Last weekend we went with a bus full of 42 VU students and staff and some guests to Karlsruhe, to visit the ZKM (Center for Art and Media). At the occasion of the 300 year anniversary of the famous ‘fan city’, the ZKM featured the so called ‘GLOBALE’ a set of exhibitions exploring what ZKM director Peter Weibel envisions as a ‘Renaissance 2.0’, a new step in the evolution of mankind driven by a renewed merging of arts and sciences.
With four (or six?) exhibitions on show at ZKM, and with such a big group, probably everbody chose their own highlights – let me just name some of mine (which, I have to admit, are rather on the arty side, while there were also more scientific and even rather ‘gimmicky’ exhibits):
In the ‘Infosphere’ exhibition, EMMA CHARLES’ video ‘FRAGMENTS ON MACHINES’, a tracking shot of Manhattan’s signature buildings reflected the strange ambivalence of the city’s 20th century architecture representing economic power, and the real economic infrastructure more and more moving into the partly subterranean landscape of server farms and control rooms. While this film can actually also be seen online, there where also impressive ‘analogue exhibits’ like the huge visualization of THE 8th SPHERE by BUREAU D’ÉTUDES or the TELE-PRESENT WATER by DAVID BOWEN, a beautiful kinetic sculpture visualizing a life transmission of data from a sea buoy in the pacific ocean. Other participants ‘exhibitionized’ their time-based works by staging them in installations: STÉPHANE DEGOUTIN & GWENOLA WAGON invited visitors into a tentlike structure to sit on tree trunks inbetween staples of books, to watch the video fragments of their ‘non-linear essay film’ ‘WORLD BRAIN’, a renewed vision on the ‘planetary network’ combining documentary material on information processing with, amongst others, the documentation of some contemporary forest survival experiment.
Also HITO STEYERL, in the ‘Global Control and Censorship’ exhibition, presented a spatial installation where visitors could actually put some of the strategies promoted in her video ‘HOW NOT TO BE SEEN, A FUCKING DIDACTIC MOV.FILE’ into practice. While other exhibits of this show were rather didactic in nature (such as the entrance requiring to or leave a DNA sample, or a fingerprint, or a data sample), it also included installations by ubermorgen.com and Julia Sher, wall drawings by Dan Perjovschi or the CCTV sculpture TURUL by ERIK MATRAI.
‘Exo-Evolution’ showcased numerous scientific and artistic works exploring the man-nature-technology triangle, proposing both existing and fictitious examples of a technology-enhanced ecosystem. While an example for the fictitous approach was PINAR YOLDAS’ ‘ECOSYSTEM OF EXCESS’ consisting of speculative organisms which can perceive, digest and clean plastic, ‘FOREST LAW’ a cooperation of German Artist URSULA BIEMAN with Ecuadorian architect PAOLO TAVARES dealt with the actual situation in the ecuadorian rain forest, albeit from an artistic perspective. Ecuador has been the first state to include the rights of nature into its constitution, and the project documents the fight of the indigenous people to claim these rights and protest against oil mining projects. Another highlight was CAMILLE HENROT’s LA GROSSE FATIGUE, an evolutionary history of the world staged by means of contemporary conceptualizations, image material and exhibits from the Smithsonian Institute in Washington DC, and online found footage – in which rightfully so had won the Silver Lion at the 2013 Venice Bienial.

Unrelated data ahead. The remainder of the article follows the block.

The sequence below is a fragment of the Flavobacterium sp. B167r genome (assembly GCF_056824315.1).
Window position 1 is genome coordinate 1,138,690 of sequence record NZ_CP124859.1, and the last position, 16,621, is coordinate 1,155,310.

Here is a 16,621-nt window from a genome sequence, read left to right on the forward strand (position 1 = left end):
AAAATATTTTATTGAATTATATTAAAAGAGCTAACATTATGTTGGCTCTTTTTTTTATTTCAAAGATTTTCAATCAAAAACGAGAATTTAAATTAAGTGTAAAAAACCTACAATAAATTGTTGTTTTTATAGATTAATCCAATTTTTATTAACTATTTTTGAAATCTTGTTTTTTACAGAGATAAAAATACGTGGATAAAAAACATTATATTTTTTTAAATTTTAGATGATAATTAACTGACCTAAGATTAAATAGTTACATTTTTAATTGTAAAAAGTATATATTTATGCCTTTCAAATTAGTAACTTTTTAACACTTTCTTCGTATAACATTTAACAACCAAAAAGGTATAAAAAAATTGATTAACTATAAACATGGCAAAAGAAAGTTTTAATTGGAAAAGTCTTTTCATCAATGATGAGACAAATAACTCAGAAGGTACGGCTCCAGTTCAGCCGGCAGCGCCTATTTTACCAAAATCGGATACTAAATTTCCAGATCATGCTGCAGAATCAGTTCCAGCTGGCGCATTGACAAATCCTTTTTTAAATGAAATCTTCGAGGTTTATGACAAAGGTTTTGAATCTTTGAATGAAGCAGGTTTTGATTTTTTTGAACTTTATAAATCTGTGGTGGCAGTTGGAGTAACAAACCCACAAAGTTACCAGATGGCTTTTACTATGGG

And, as a big surprise, Ankie discovered that the Infosphere exhibition actually featured a work co-produced by VU scientists: the so called SYMBIOTIC MACHINE, which “harvests energy from photosynthetic organisms, applying this energy to movement to be able to collect photosynthetic organisms again” (a collaboration by artist IVAN HENRIQUES with VU physicists RAOUL FRESE & VINCENT FRIEBE). Apparently, it was shown in the Amstelpark Glazen Huis in the summer of 2014 and even won a Honorary Mention at Ars Electronica…
Last but not least, there was the ‘Global Games‘ exhibition which contrasted the legendary ZKM collection of early game consoles with more recent games addressing issues of globalizations, migration, and feminism, amongst others.
While I somewhat pity that in the end time was to short or the group to big to have more discussions about individual works, I very much enjoyed going back to some of the exhibits with smaller groups of people on Sunday. Others rather opted for a Renaissance (and Baroque) 1.0 Sunday, visiting the extraordinary collection of the Kunsthalle, Bruchsal palace and the city of Karlruhe itself.
Anyway, the size and mix of the group made it into a hilarious trip, including the joint dinner experience at the Badisch Brauhaus (and I swear I had no idea they had a slide to the bathrooms when I reserved the table), the chance to enter the Internet physically offered by our hostel, and a mysterious shell case the origin of which Ingrid and I are still researching. Its content however provides some hilarious comments on the trip, which prove that despite all exo-evolutionary theory, in the end it all comes back to embodied cognition. (KK)
“as I sat down, knees on the towel, in front of the toilet, on the tiled bathroom floor, hugging the pot, waiting for the next wave of sick to hit, I suddenly realized the connections between the Ecuadorian shaman in court and the utopian plastic processing organs.”